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Arriving at UAB

Posted Oct 01 2008 5:07pm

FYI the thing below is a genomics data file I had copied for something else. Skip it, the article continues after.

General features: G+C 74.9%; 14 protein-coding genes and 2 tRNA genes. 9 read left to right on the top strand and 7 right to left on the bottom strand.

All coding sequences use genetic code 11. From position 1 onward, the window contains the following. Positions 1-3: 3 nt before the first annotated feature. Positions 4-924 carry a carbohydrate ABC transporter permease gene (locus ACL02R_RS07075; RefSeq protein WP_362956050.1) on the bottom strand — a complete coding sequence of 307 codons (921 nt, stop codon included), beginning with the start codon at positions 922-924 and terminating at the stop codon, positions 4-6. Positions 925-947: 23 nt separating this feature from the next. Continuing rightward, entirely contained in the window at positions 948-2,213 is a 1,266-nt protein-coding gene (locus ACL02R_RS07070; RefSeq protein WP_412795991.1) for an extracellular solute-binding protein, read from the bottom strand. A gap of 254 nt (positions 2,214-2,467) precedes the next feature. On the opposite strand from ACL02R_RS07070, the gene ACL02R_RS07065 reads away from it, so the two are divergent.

After my phone call from the Organ Center telling me they had a possible match, we were on a time table. The call came in at 9:35 PM and we were told to be at the hospital by 2:00 AM. I know most people would think that you wouldn't need that much time to arrive but you really do. There are many things at home that need to be done in the event that the surgery does take place like paying bills, last minute packing and taking a shower. But most importantly for me it was making sure my 2 sons would be taken care of until my sister, Jessi arrived from New Jersey. We finally got in the car and headed out. The first stop was the gas station to fill the tank and get a drink. If the surgery is a go, I figured I had until midnight to eat and drink and I was gonna take full advantage of that. Then the next stop was McDonald's to grab a bite to eat because who knew when I would be able to eat again. We arrived at UAB at 1:15 AM. This time we were told to go to the ER and they would take care of getting me admitted. Right away I picked up on the people's sense of urgency which was not there with my other visit. By 2:00 AM I was in my room. Then the flurry of people coming in began. My nurse, the resident doctor for the kidney transplant patients and a couple more medical people. The next thing I know, their giving me a surgery time and I haven't had my blood drawn yet to see if it matches the donor. At 4:00 AM my blood was drawn and I had a 5:30 AM pick up time to head down to surgery. Again the sense of urgency with everyone was very apparent. It took 3 attempts at getting my blood drawn and the IV started but it wasn't bad. One of the attempts did leave a black and purple bruise that lingered for 3 weeks. I arrived in pre OP with the news that my blood work wasn't back yet so there would be a wait until the results came in. Out of the 2 surgeries being done, I was to go first because the other man who was receiving the other kidney had to go to dialysis first before his surgery. They kept calling the lab about every 15 minutes to see if the result was in and finally at about 8:00 AM we found out it was a go and within 5 minutes they were taking me back to the OR. I was introduced to all the team members who were there. The only 2 people who weren't there was the aniesiologist (sp?) and the surgeon and they had been paged. One of my nurses stood there and held my hand and stroked my arm while they were getting everything prepared like putting the leads on my body for the different monitors. She would tell me everything that was going on around me. Everyone was so friendly and warm and I felt completely at ease. The aniesiologist came in and commented that I hadn't received any Vercet yet and their reply was "Look at her, she hasn't needed anything to calm down". He looked at my BP and other monitors and then at me. I gave him a big smile and he asked what was wrong with me, that most people were nervouse wrecks by that point. I told him I had been in good hands and there was no need to be a nervous wreck. He then sat down told me to breathe deep and the next think I know, I'm waking up in a lot of pain thinking that no time at all had past, even though it was about 4 hours. I had the ability to push a button and get Morphene. The problem was my fingers were numb and I couldn't really push the button with some effort but I finally figured a way to do so and voila no more pain. Normally after surgery you are taken to Surgical ICU. I came through surgery so well that I went directly to step down. Apparently there was some concern at first because I wasn't making urine right away. When they rolled me into step down was when I was able to first see my hubby, Bruce. They said as soon as I saw him, my kidney started pumping out urine making up for lost time. I spent less than 16 hours in step down and walked to my regular room. My nurse in step down said that she was amazed how quickly I recovered. People without diabetes didn't recover that quickly and that it was quite amazing that someone with diabetes was able to rebound so quickly. Of course they were pushing the fluids through the IV rather quickly to help the kidney come on board. The first 3 days I had a catheter in so I was really unaware of how well the kidney was doing. More details later.
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